Is there enough public support for Emergency Services personnel worldwide? Citizens in the Global North often take Emergency Services (ES) for granted. Firefighters, EMTs and other first responders are the bedrock of society – the community looks up to them and appreciates their bravery. Elsewhere in the world, however, this is not always the case.
From conversations with GESA Advisory Council (AC) members across seven Global South countries, GESA has heard stories of community reaction that range the gamut from strong support to outright hostility. In some countries, first responders are seen as heroes, but in many others, opinions of the Emergency Services community are overwhelmed by poor public perceptions of government itself. Ambulances that don’t arrive as needed, firefighters that aren’t adequately trained or resourced, public officials responsible for public safety who have received their posts because of connections, not expertise… Stories from practitioners around the world and Africa, in particular, detail apathy and, occasionally, hostility. How can that be?
Sometimes, the challenge is in creating a culture of deeper understanding or replacing incorrect public perceptions. In Ghana, for example, ambulances historically had served two purposes: transporting the sick and injured to hospitals, but also transporting the dead to mortuaries and cemeteries. A mixed message, to be sure, in a system beset with other problems such as delays and an inadequate dispatching system. Faced with these constraints and more, would you call an ambulance?
In East Africa, a combination of mistaken public expectations and significant lack of resources has often led to a distrust of the fire service. Your sister’s house is burning, so she calls the fire department. The fire service is stretched thin and traffic is so dense that it takes time for them to arrive. Once they do, their only option is to douse the home in water. The fire is out, but now her home has water damage. Your sister is understandably upset – ‘The firefighters are supposed to save my home, but instead it is destroyed.’ When you face an emergency, would you trust the authorities to protect you and your property?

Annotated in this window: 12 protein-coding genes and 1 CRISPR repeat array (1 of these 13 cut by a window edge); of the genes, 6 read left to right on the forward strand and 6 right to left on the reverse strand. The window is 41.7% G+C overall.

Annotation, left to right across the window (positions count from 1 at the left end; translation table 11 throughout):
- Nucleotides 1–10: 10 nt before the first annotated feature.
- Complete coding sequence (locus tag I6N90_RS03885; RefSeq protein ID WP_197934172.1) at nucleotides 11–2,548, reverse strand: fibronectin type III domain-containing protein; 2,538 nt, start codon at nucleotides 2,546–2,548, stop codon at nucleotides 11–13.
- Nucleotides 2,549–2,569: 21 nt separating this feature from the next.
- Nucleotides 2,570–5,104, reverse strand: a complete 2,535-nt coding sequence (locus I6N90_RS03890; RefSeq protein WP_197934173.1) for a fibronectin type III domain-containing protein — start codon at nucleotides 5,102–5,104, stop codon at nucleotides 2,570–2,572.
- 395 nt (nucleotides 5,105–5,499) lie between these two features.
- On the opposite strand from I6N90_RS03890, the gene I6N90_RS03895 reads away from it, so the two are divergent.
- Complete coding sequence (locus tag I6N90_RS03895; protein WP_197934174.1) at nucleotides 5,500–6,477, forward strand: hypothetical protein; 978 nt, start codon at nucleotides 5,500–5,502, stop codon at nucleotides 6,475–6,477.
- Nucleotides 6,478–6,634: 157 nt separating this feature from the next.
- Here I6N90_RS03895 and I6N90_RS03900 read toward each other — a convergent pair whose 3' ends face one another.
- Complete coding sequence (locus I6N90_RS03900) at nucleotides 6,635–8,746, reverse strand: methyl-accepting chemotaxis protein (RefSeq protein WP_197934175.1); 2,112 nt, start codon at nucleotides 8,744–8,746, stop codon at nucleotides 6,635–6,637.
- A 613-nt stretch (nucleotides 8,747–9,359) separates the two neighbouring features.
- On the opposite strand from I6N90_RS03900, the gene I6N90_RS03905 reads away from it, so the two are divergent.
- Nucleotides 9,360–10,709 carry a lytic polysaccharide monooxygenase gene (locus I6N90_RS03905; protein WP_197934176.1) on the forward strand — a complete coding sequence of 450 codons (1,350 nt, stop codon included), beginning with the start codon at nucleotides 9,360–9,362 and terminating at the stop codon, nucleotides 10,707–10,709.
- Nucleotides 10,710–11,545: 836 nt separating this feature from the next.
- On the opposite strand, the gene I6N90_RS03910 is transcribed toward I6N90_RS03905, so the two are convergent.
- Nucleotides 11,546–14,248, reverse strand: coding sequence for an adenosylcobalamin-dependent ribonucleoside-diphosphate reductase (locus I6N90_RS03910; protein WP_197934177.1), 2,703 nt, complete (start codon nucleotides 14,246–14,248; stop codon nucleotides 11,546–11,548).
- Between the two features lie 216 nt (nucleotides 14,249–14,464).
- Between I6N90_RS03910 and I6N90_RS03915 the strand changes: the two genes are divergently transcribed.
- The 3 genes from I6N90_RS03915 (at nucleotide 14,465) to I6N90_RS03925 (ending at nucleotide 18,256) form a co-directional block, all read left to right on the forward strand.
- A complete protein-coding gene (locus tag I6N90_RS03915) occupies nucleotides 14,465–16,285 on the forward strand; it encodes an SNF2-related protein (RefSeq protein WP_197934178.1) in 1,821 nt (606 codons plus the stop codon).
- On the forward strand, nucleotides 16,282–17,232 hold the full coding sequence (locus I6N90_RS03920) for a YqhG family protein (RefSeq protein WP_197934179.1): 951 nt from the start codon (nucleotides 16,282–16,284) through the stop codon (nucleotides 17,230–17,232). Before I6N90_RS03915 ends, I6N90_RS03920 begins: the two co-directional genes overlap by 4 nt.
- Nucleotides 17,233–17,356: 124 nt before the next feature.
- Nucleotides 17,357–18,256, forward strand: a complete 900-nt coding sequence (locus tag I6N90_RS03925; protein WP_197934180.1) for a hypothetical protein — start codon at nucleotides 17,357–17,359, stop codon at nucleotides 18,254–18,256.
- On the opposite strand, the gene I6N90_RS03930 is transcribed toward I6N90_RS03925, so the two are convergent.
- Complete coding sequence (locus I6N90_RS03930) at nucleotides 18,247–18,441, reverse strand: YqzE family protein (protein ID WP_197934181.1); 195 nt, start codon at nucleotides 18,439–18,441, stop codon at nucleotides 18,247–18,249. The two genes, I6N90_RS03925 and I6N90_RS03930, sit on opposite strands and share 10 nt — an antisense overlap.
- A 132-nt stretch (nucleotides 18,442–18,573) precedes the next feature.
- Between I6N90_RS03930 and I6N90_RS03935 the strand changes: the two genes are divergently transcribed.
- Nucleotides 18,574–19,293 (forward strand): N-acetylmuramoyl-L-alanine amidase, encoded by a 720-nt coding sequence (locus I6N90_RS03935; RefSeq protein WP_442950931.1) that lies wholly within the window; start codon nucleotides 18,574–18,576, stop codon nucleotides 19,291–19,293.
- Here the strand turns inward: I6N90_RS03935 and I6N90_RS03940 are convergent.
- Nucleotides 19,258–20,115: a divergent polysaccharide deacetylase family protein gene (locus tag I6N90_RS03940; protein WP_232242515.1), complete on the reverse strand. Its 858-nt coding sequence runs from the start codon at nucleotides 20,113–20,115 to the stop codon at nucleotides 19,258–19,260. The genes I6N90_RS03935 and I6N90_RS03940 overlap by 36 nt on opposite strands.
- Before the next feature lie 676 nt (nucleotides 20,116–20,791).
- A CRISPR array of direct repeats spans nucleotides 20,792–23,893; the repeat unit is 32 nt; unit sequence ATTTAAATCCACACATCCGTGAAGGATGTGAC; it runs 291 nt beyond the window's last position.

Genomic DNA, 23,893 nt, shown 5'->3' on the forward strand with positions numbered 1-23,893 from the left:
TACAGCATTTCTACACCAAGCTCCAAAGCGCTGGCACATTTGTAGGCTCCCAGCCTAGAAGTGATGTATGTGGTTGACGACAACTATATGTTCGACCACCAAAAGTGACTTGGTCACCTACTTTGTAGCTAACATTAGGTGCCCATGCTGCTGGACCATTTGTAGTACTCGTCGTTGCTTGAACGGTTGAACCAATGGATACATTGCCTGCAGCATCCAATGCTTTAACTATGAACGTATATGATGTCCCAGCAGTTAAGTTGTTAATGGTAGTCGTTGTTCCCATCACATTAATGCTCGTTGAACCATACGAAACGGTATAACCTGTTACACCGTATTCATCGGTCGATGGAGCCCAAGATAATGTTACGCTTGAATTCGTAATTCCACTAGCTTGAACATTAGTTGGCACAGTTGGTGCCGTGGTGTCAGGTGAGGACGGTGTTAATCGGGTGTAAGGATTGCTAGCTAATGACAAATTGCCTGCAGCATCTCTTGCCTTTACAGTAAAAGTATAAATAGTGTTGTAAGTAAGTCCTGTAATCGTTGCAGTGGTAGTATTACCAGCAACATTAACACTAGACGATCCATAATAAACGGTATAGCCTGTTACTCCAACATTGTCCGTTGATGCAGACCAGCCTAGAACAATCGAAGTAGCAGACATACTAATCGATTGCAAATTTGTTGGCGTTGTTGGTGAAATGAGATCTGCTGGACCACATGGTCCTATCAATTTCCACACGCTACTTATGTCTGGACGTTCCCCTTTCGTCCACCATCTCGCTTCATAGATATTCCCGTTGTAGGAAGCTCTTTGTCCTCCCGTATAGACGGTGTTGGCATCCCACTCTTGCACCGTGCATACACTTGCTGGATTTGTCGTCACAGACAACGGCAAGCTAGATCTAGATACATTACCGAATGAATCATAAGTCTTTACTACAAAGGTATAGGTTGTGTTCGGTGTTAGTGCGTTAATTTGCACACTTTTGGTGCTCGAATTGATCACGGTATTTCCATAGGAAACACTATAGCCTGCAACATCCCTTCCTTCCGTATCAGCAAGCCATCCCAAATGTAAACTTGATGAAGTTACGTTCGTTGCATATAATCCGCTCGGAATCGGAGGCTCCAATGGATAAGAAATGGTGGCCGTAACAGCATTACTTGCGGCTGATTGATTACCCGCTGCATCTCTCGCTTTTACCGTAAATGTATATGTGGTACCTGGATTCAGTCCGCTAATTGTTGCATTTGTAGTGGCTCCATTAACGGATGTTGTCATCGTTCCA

To go deeper into this question of public perception, GESA commissioned a study by the Worcester Polytechnic Institute (WPI) Center for Global Public Safety. We chose Ghana based on WPI’s experience there, looking at the country as a case study to explore how public perceptions of ES could be measured – not just in one country, but at scale across the continent – with an ultimate goal to improve the connection between ES practitioners and their communities.
The findings were interesting. From cultural and technological disconnects – as with ambulances in Accra – to the broader need to communicate with numerous audiences, the challenge is great. There are multiple ‘public’ audiences, for example. Urbanites can be reached via text, but getting an Emergency Services message to a broader citizen audience across incomes and the rural/urban divide will take targeted communications, including work with social media influencers and traditional leaders. Creating higher but realistic expectations for service on the part of the public is crucial to influencing policy. But the study also showed just how complicated it can be to describe what ‘improved service’ means.
As part of the project, the GESA/WPI team developed a series of questions that could be used in outreach to the public, to gauge their understanding of and support for the ES community. Our goal was to create a short survey that could be translated and used anywhere on the continent to get an ongoing sense of the relationship between the ES community and the public: questions around trust, timeliness, ease of use of services, and access emergency aid. What questions would you ask?
Public support is, without question, essential if we are to improve the ES landscape. It is perhaps even more essential in countries with limited budgets, resources and experience. It will take a true alliance of professionals, government, private sector actors and the public to make this happen. Collecting data is crucial. GESA will continue to explore this issue over the coming year. If you are interested in joining this groundbreaking work, or sharing your stories or recommendations, please contact us at firstname.lastname@example.org